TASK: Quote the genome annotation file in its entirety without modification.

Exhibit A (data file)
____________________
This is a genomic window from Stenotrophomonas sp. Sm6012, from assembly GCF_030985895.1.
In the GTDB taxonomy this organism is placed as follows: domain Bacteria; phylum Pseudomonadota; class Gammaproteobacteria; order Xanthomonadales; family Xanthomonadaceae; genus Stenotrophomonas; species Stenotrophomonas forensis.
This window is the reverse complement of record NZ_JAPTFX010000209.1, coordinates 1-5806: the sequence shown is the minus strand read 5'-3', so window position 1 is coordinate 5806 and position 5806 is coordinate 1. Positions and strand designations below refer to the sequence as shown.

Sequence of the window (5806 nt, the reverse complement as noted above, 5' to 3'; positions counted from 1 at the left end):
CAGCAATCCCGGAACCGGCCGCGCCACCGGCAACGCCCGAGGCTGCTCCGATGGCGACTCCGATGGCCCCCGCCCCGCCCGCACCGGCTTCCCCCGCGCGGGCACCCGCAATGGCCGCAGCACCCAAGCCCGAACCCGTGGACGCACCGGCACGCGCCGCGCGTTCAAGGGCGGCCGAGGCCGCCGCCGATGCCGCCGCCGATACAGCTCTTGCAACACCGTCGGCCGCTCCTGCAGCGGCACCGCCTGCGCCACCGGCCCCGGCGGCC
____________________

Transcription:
This is a genomic window from Stenotrophomonas sp. Sm6012, from assembly GCF_030985895.1.
In the GTDB taxonomy this organism is placed as follows: domain Bacteria; phylum Pseudomonadota; class Gammaproteobacteria; order Xanthomonadales; family Xanthomonadaceae; genus Stenotrophomonas; species Stenotrophomonas forensis.
This window is the reverse complement of record NZ_JAPTFX010000209.1, coordinates 1-5806: the sequence shown is the minus strand read 5'-3', so window position 1 is coordinate 5806 and position 5806 is coordinate 1. Positions and strand designations below refer to the sequence as shown.

Sequence of the window (5806 nt, the reverse complement as noted above, 5' to 3'; positions counted from 1 at the left end):
CAGCAATCCCGGAACCGGCCGCGCCACCGGCAACGCCCGAGGCTGCTCCGATGGCGACTCCGATGGCCCCCGCCCCGCCCGCACCGGCTTCCCCCGCGCGGGCACCCGCAATGGCCGCAGCACCCAAGCCCGAACCCGTGGACGCACCGGCACGCGCCGCGCGTTCAAGGGCGGCCGAGGCCGCCGCCGATGCCGCCGCCGATACAGCTCTTGCAACACCGTCGGCCGCTCCTGCAGCGGCACCGCCTGCGCCACCGGCCCCGGCGGCC